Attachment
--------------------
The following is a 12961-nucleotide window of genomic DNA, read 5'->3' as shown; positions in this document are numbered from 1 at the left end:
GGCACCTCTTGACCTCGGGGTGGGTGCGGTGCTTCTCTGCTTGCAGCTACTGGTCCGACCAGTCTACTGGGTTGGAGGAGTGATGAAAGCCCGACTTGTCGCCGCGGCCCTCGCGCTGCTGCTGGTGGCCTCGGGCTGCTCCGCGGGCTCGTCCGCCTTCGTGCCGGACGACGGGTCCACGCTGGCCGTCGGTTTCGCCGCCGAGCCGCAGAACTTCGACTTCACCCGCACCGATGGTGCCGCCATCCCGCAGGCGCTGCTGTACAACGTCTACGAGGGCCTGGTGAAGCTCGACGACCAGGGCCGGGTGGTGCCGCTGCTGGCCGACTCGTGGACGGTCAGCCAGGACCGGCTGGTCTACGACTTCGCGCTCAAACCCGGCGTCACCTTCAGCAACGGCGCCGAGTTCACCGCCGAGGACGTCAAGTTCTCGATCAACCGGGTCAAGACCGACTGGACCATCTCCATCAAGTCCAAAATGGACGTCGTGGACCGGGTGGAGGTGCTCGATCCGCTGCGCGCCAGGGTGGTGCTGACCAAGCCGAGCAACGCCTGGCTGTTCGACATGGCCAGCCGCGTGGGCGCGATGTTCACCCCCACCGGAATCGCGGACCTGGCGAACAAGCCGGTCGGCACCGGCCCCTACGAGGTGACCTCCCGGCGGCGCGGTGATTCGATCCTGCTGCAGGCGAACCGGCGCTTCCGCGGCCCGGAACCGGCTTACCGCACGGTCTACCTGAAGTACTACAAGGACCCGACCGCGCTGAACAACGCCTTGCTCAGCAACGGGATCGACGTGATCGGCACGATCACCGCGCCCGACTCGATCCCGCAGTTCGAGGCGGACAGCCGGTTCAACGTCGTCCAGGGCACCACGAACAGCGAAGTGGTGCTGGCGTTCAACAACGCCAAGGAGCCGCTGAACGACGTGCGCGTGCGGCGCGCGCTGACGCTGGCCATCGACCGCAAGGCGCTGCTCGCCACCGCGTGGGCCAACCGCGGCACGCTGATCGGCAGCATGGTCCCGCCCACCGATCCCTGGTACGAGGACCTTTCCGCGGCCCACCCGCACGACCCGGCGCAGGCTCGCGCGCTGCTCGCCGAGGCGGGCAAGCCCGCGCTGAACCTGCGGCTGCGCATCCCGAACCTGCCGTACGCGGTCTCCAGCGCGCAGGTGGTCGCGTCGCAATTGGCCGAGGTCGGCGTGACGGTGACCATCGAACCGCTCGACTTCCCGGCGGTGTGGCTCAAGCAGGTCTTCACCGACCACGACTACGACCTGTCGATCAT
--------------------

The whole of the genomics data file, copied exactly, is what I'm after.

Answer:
The following is a 12961-nucleotide window of genomic DNA, read 5'->3' as shown; positions in this document are numbered from 1 at the left end:
GGCACCTCTTGACCTCGGGGTGGGTGCGGTGCTTCTCTGCTTGCAGCTACTGGTCCGACCAGTCTACTGGGTTGGAGGAGTGATGAAAGCCCGACTTGTCGCCGCGGCCCTCGCGCTGCTGCTGGTGGCCTCGGGCTGCTCCGCGGGCTCGTCCGCCTTCGTGCCGGACGACGGGTCCACGCTGGCCGTCGGTTTCGCCGCCGAGCCGCAGAACTTCGACTTCACCCGCACCGATGGTGCCGCCATCCCGCAGGCGCTGCTGTACAACGTCTACGAGGGCCTGGTGAAGCTCGACGACCAGGGCCGGGTGGTGCCGCTGCTGGCCGACTCGTGGACGGTCAGCCAGGACCGGCTGGTCTACGACTTCGCGCTCAAACCCGGCGTCACCTTCAGCAACGGCGCCGAGTTCACCGCCGAGGACGTCAAGTTCTCGATCAACCGGGTCAAGACCGACTGGACCATCTCCATCAAGTCCAAAATGGACGTCGTGGACCGGGTGGAGGTGCTCGATCCGCTGCGCGCCAGGGTGGTGCTGACCAAGCCGAGCAACGCCTGGCTGTTCGACATGGCCAGCCGCGTGGGCGCGATGTTCACCCCCACCGGAATCGCGGACCTGGCGAACAAGCCGGTCGGCACCGGCCCCTACGAGGTGACCTCCCGGCGGCGCGGTGATTCGATCCTGCTGCAGGCGAACCGGCGCTTCCGCGGCCCGGAACCGGCTTACCGCACGGTCTACCTGAAGTACTACAAGGACCCGACCGCGCTGAACAACGCCTTGCTCAGCAACGGGATCGACGTGATCGGCACGATCACCGCGCCCGACTCGATCCCGCAGTTCGAGGCGGACAGCCGGTTCAACGTCGTCCAGGGCACCACGAACAGCGAAGTGGTGCTGGCGTTCAACAACGCCAAGGAGCCGCTGAACGACGTGCGCGTGCGGCGCGCGCTGACGCTGGCCATCGACCGCAAGGCGCTGCTCGCCACCGCGTGGGCCAACCGCGGCACGCTGATCGGCAGCATGGTCCCGCCCACCGATCCCTGGTACGAGGACCTTTCCGCGGCCCACCCGCACGACCCGGCGCAGGCTCGCGCGCTGCTCGCCGAGGCGGGCAAGCCCGCGCTGAACCTGCGGCTGCGCATCCCGAACCTGCCGTACGCGGTCTCCAGCGCGCAGGTGGTCGCGTCGCAATTGGCCGAGGTCGGCGTGACGGTGACCATCGAACCGCTCGACTTCCCGGCGGTGTGGCTCAAGCAGGTCTTCACCGACCACGACTACGACCTGTCGATCAT